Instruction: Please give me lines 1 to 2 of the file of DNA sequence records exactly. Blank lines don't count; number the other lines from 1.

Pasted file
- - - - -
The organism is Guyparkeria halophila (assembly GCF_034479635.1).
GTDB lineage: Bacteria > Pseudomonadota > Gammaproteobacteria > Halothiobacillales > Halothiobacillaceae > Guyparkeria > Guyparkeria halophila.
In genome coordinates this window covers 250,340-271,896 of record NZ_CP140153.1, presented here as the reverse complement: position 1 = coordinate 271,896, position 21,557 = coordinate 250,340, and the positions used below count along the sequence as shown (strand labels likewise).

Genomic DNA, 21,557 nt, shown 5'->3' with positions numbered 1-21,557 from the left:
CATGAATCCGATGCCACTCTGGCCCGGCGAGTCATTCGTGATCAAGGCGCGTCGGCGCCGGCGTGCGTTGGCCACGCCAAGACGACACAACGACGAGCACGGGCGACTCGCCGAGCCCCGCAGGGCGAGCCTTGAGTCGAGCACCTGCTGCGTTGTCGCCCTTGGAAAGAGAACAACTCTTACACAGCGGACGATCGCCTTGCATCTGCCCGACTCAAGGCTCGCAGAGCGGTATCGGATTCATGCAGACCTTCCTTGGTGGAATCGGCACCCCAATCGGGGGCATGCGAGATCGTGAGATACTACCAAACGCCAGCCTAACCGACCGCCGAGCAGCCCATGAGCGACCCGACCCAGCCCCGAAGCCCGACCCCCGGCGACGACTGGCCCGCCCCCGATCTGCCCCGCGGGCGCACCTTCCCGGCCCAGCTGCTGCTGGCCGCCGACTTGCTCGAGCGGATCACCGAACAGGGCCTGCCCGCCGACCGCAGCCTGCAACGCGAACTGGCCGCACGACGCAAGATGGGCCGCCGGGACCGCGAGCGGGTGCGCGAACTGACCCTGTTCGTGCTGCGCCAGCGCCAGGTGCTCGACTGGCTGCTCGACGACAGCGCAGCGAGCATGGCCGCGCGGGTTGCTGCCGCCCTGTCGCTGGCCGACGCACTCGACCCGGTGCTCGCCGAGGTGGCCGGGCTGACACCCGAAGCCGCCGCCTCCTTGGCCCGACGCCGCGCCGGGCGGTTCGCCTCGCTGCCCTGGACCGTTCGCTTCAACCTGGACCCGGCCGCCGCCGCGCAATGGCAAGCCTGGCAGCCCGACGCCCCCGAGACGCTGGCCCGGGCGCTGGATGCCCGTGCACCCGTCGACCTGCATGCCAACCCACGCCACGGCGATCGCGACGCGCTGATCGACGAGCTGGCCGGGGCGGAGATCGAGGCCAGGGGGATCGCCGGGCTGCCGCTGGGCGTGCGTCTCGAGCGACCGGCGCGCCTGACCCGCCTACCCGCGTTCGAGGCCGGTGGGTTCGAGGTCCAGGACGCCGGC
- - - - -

The organism is Guyparkeria halophila (assembly GCF_034479635.1).
GTDB lineage: Bacteria > Pseudomonadota > Gammaproteobacteria > Halothiobacillales > Halothiobacillaceae > Guyparkeria > Guyparkeria halophila.